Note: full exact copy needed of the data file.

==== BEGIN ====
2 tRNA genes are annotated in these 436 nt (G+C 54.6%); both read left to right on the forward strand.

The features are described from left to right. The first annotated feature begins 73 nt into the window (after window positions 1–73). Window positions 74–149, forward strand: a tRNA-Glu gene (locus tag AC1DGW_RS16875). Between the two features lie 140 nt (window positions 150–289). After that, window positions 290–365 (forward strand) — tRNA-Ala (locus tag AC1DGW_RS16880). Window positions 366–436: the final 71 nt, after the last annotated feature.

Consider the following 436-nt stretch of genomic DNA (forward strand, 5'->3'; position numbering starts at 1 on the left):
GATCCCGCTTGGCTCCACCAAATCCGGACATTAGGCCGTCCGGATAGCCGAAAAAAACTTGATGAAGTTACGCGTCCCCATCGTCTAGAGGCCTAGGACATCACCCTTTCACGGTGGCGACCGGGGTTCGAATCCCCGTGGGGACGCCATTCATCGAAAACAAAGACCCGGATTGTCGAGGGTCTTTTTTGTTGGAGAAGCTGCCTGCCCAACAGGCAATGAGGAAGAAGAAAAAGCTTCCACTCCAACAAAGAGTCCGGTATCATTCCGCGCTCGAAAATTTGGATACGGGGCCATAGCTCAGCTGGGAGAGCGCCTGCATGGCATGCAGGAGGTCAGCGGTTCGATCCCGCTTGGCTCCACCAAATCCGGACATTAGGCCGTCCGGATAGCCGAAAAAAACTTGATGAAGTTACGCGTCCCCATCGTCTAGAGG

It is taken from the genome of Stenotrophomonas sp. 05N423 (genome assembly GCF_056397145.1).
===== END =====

2 tRNA genes are annotated in these 436 nt (G+C 54.6%); both read left to right on the forward strand.

The features are described from left to right. The first annotated feature begins 73 nt into the window (after window positions 1–73). Window positions 74–149, forward strand: a tRNA-Glu gene (locus tag AC1DGW_RS16875). Between the two features lie 140 nt (window positions 150–289). After that, window positions 290–365 (forward strand) — tRNA-Ala (locus tag AC1DGW_RS16880). Window positions 366–436: the final 71 nt, after the last annotated feature.

Consider the following 436-nt stretch of genomic DNA (forward strand, 5'->3'; position numbering starts at 1 on the left):
GATCCCGCTTGGCTCCACCAAATCCGGACATTAGGCCGTCCGGATAGCCGAAAAAAACTTGATGAAGTTACGCGTCCCCATCGTCTAGAGGCCTAGGACATCACCCTTTCACGGTGGCGACCGGGGTTCGAATCCCCGTGGGGACGCCATTCATCGAAAACAAAGACCCGGATTGTCGAGGGTCTTTTTTGTTGGAGAAGCTGCCTGCCCAACAGGCAATGAGGAAGAAGAAAAAGCTTCCACTCCAACAAAGAGTCCGGTATCATTCCGCGCTCGAAAATTTGGATACGGGGCCATAGCTCAGCTGGGAGAGCGCCTGCATGGCATGCAGGAGGTCAGCGGTTCGATCCCGCTTGGCTCCACCAAATCCGGACATTAGGCCGTCCGGATAGCCGAAAAAAACTTGATGAAGTTACGCGTCCCCATCGTCTAGAGG

It is taken from the genome of Stenotrophomonas sp. 05N423 (genome assembly GCF_056397145.1).